The consensus sequence for the DCE is CTTC...CTGT...AGC.[25] These three consensus elements are referred to as subelements: "SI is CTTC, SII is CTGT, and SIII is AGC."[25]

The number of nucleotides between each subelement can apparently vary down to none.

A core promoter that contains all three subelements may be much less common than one containing only one or two.[25] "SI resides approximately from +6 to +11, SII from +16 to +21, and SIII from +30 to +34."[25]

SI as 3'-CTTC-5' can occur as 3 of 4 (CTT, TTC) or 4 of 4 (CTTC). SII as 3'-CTGT-5' can also occur as 3 of 4 (CTG, TGT) or 4 of 4 (CTGT). SIII as AGC is not known to vary.

DCE SIII can function independently of SI and SII.[25]

Transcription factor II D (TFIID), a transcription factor that is part of the RNA polymerase II holoenzyme, interacts with promoters containing only SIII of the DCE suggesting a critical spacing parameter between SIII and the TATA box, initiator element, or some combination of the two.[25] TFIID probably serves as a core promoter recognition complex.[25]

TAF1 interacts with the DCE in a sequence-dependent manner.[25]

The differences between core promoters with downstream elements may be explained by

  1. "TATA- and DPE-dependent promoters are specific for particular enhancers"[25],
  2. "preferences of activators for specific core promoter architectures"[25], and
  3. "the presence of a DCE or [downstream core promoter element (DPE)] might be indicative of an architecture designed for specific regulatory networks, such as the regulation of housekeeping promoters versus tissue-specific promoters (or other highly regulated promoters) or the regulation of subsets of viral promoters."[25]

Motif ten elements[edit]

The motif ten element (MTE) is a downstream core promoter element that "promotes transcription by RNA polymerase II when it is located precisely at positions +18 to +27 relative to A+1 in the initiator (Inr) element."[26]

The motif 10 consensus sequence is CSARCSSAACGS [5'-C-C/G-A-A/G-C-C/G-C/G-A-A-C-G-C/G-3'].[26] By convention, the consensus sequence 5'-C-C/G-A-A/G-C-C/G-C/G-A-A-C-G-C/G-3' is stated as it would be translated into mRNA. In the direction of transcription on the template strand this consensus sequence becomes 3'-C-C/G-A-A/G-C-C/G-C/G-A-A-C-G-C/G-5'.

Downstream promoter elements[edit]

"The downstream promoter element (DPE) is a core promoter element ... present in other species including humans and excluding Saccharomyces cerevisiae.[27] Like all core promoters, the DPE plays an important role in the initiation of gene transcription by RNA polymerase II."[28]

The core sequence of the DPE is located precisely +28 to +32 nts relative to the A+1 nt in the Inr.[16]

Hypotheses[edit]

Main source: Hypotheses
  1. Each portion of a DNA that becomes active has a core promoter.
  2. The "minimal portion of the promoter required to properly initiate transcription".[29]

See also[edit]

References[edit]

  1. 1.0 1.1 Gillian E. Chalkley and C. Peter Verrijzer (September 1, 1999). "DNA binding site selection by RNA polymerase II TAFs: a TAFII250-TAFII150 complex recognizes the Initiator". The EMBO Journal 18 (17): 4835-45. PMID 10469661. http://www.ncbi.nlm.nih.gov/pubmed/10469661. Retrieved 2012-04-26.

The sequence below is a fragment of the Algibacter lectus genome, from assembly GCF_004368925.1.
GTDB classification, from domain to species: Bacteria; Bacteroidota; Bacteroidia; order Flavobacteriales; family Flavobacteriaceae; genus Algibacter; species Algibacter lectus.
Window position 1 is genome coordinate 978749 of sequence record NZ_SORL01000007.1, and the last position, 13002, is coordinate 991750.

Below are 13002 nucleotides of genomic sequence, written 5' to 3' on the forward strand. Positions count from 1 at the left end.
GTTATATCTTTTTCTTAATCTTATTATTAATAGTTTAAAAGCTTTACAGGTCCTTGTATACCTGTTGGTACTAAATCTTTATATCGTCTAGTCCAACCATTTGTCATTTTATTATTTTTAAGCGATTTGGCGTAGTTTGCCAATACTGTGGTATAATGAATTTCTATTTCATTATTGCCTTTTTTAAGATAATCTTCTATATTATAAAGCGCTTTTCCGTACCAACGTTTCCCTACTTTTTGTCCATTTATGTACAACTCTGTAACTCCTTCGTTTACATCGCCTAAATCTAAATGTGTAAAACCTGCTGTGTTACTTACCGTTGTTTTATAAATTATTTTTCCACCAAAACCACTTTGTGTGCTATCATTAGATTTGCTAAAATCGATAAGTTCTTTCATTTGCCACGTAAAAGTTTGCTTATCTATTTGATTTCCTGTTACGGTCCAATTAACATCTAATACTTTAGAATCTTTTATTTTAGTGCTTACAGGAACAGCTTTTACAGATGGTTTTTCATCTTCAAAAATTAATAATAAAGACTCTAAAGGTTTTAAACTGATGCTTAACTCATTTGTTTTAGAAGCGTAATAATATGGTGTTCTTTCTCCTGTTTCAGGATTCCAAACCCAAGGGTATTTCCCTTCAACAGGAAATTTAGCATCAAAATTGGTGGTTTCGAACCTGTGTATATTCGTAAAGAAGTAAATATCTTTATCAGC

2. S. T. Smale (1997). "Transcription initiation from TATA-less promoters within eukaryotic protein-coding genes". Biochim. Biophys. Acta. 1351: 73-88. 
  3. "promoter, In: Wiktionary". San Francisco, California: Wikimedia Foundation, Inc. March 13, 2014. Retrieved 2014-05-07. 
  4. 4.0 4.1 4.2 Stephen T. Smale and James T. Kadonaga (July 2003). "The RNA Polymerase II Core Promoter". Annual Review of Biochemistry 72 (1): 449-79. doi:10.1146/annurev.biochem.72.121801.161520. PMID 12651739. http://www.lps.ens.fr/~monasson/Houches/Kadonaga/CorePromoterAnnuRev2003.pdf. Retrieved 2012-05-07. 
  5. Robert D. Andersen, Susan J. Taplitz, Sandy Wong, Greg Bristol, Bill Larkin, and Harvey R. Herschman (October 1987). "Metal-Dependent Binding of a Factor In Vivo to the Metal-Responsive Elements of the Metallothionein 1 Gene Promoter". Molecular and Cellular Biology 7 (10): 3574-81. doi:10.1128/​MCB.7.10.3574. http://mcb.asm.org/content/7/10/3574.short. Retrieved 2013-04-15. 
  6. "GC box, In: Wiktionary". San Francisco, California: Wikimedia Foundation, Inc. November 10, 2012. Retrieved 2013-01-27. 
  7. Klug WS, Cummings MR, Spencer CA, Palladina, MA (2009). Concepts of Genetics: Ninth Edition. San Francisco: Pearson Benjamin Cummings. pp. 463–464. ISBN 978-0-321-54098-0. 
  8. "GC box, In: Wikipedia". San Francisco, California: Wikimedia Foundation, Inc. June 23, 2012. Retrieved 2013-01-27. 
  9. 9.0 9.1 9.2 Michael C. Blake, Robert C. Jambou, Andrew G. Swick, Jeanne W. Kahn, and Jane Clifford Azizkhan (December 1990). "Transcriptional Initiation Is Controlled by Upstream GC-Box Interactions in a TATAA-Less Promoter". Molecular and Cellular Biology 10 (12): 6632-41. doi:10.1128/​MCB.10.12.6632. PMID 2247077. http://mcb.asm.org/content/10/12/6632.short. Retrieved 2013-01-27. 
  10. H Imataka, K Sogawa, KI Yasumoto, Y Kikuchi, K Sasano, A Kobayashi, M Hayami, and Y Fujii-Kuriyama (October 1992). "Two regulatory proteins that bind to the basic transcription element (BTE), a GC box sequence in the promoter region of the rat P-4501A1 gene". The EMBO Journal 11 (10): 3663-71. PMID 1356762. http://www.ncbi.nlm.nih.gov/pmc/articles/PMC556826/. Retrieved 2013-01-27.